Wesley notebook: Sophomore Lee emerges as star running back

Wesley running back E.J. Lee (Wesley sports information)

DOVER — Samer Manna remembers when he first heard that E.J. Lee needed a place to play in college.

The two Germantown, Md. natives had known each other since they were kids.

In 2014, they helped Northwest High win a Class 4A state title at Baltimore’s M&T Bank Stadium.

Manna, now a senior linebacker at Wesley College, knew he had to get Lee in a Wolverine uniform.

“I was trying to get him here as hard as I could,” said Manna. “As soon as I heard he was looking for some place to go, I went straight to this (Wesley coaches) office and told them about him.”

The fact that Lee not only ended up as a Wolverine but has also quickly emerged as a top-notch running back only brings a smile to Manna’s face.

In two games as a starter this year, the sophomore already has run for 350 yards and three touchdowns on 50 carries for Wesley (1-0 NJAC, 1-1 overall), which plays a 1 p.m. game on Saturday at William Patterson (0-2 NJAC, 0-3). Lee’s average of 175 yards per game ranks him fourth nationally in Division III.

“He’s like a little brother to me,” said Manna. “So it makes me proud seeing all the accolades that he’s getting and what he’s doing right now. It’s pretty neat.”

It all couldn’t have worked out much more neatly for the Wolverines.

Samer Manna, left, and coach Mike Drass (Delaware State News file photo)

After sitting out one season with an ankle injury, Lee backed up star running back Jamar Baynard last year. He still got enough playing time to be named the Offensive Rookie of the Year in the New Jersey Athletic Conference.

Now, with Baynard graduated, Lee has made sure the Wolverines’ running game hasn’t missed a beat.

Not that their running styles have much in common. Baynard was a big back who would patiently wait for a hole to open before probably running over a few defenders.

At 5-foot-8, 185 pounds, Lee, on the other hand, is quick. He makes one cut and then puts it into gear.

“E.J. may not run a 4.3/40,” said Wesley coach Mike Drass. “But he is just so gifted with vision. I mean the first guy never tackles him. There’s a play on Saturday (in a 33-0 win over TCNJ), where five guys didn’t tackle him.

“And there’s a play on the sideline where he bounced it outside and there were two guys there. He took his shoulder, drove it into that linebacker’s sternum and took him for a four-yard ride.”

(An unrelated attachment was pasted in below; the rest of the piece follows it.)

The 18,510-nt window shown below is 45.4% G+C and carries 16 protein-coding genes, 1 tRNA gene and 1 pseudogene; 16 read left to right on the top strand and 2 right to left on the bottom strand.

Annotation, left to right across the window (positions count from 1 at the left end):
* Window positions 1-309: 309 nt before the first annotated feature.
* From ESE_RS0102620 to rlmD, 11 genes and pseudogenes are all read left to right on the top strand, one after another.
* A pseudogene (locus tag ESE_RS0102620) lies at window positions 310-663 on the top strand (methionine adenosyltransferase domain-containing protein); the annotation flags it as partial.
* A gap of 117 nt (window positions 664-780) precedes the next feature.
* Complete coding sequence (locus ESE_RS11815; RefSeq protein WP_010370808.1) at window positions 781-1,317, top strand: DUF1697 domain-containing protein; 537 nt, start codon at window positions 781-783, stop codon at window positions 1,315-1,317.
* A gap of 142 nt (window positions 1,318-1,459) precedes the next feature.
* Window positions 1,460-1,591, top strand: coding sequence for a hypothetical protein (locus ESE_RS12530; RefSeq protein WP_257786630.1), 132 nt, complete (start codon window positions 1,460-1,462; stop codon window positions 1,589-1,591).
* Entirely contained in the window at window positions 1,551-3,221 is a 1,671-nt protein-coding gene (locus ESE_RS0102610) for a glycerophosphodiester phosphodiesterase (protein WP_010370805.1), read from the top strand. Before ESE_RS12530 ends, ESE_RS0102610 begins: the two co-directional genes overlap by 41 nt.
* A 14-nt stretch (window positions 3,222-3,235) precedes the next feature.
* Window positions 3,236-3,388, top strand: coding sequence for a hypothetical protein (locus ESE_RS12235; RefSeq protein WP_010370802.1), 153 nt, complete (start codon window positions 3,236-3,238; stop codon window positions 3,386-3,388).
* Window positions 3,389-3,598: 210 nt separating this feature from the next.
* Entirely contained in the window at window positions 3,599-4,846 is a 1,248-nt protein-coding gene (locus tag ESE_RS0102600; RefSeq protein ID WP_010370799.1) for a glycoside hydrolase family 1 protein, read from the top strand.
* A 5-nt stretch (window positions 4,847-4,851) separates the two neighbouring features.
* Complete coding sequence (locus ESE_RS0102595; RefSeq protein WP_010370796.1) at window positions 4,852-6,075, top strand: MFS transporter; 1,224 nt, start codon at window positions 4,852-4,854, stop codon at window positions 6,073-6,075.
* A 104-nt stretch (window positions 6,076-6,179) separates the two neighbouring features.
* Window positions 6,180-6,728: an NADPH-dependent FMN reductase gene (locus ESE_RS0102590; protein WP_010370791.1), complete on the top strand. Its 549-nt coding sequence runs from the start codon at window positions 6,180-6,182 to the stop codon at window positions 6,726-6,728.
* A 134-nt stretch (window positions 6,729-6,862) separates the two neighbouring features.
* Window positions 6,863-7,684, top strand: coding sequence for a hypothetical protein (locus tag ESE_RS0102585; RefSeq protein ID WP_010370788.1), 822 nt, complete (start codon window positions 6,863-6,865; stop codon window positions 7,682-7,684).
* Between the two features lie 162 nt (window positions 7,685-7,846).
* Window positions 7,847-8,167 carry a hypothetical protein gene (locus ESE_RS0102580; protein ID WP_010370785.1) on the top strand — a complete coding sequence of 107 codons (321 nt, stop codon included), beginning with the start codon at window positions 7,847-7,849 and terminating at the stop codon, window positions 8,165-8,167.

Manna said he’s been trying to tackle Lee for over 10 years now.

“His center of gravity is just so low,” said the linebacker. “And his balance is just unbelievable. It’s so hard to take him down. His drive is just going, going, going. … It takes two or three people to bring him down.”

Lee is still something of a local legend around Germantown, Md. He ran for 197 yards in that 2014 state championship game, a 34-31 win over Old Mill.

“E.J. is probably the most popular person in Germantown,” said Manna. “Everybody knows E.J.”

Clearly, if Lee was bigger, he’d be playing at a bigger college program. But he said he never worried about that.

And if people want to underestimate me because of his smaller stature, that’s OK with Lee.

“With college football, it’s mostly the eye test,” he said. “If you don’t pass the eye test. … They didn’t really talk about it but I just knew that it was mostly about size.
“(But) I’m not really worried about what other people think of me. I’m just trying to have fun and play as hard as I can.”

“It doesn’t bother him at all,” said Manna. “He knows that he can play at any level. I think anybody that knows E.J. and has seen him play the past couple years knows that he can play anywhere he wants. He has the athleticism and the drive to play.”

Burroughs handles first start

By all accounts, new starting quarterback Khaaliq Burroughs did just fine in his first game as a starter on Saturday.

The junior completed 18-of-23 passes for 226 yards with two touchdowns and two interceptions in the win over the College of New Jersey. He also ran four times for 19 yards.

“Khaaliq did a great job,” said Drass. “He needs to keep improving — we turned the ball over twice. But he made the throws, he was accurate, he ran the offense and he was able to run the football a little bit himself. We thought he did a super job.

“He’s going to get more comfortable. There had to be some butterflies there.”

Goose egg

Wesley’s defense, obviously, was feeling pretty good about its shutout against TCNJ.

“A goose egg at the end of a game, there’s no greater feeling,” said Manna. “We’re playing really well together. The chemistry and all that is really there.”

What Drass liked is the goal-line stand the Wolverines made just before halftime.

The Lions put together their best match of the afternoon, going 59 yards on 19 plays while chewing 7:34 off the clock.

But on the last play of the half, a fourth-and-14 from the Wesley 16, Wolverines defensive back DaJahn Lowery knocked down a pass in the end zone to keep TCNJ off the scoreboard.
“I mean that felt good,” said Drass. “They went for six and we kept them out.”

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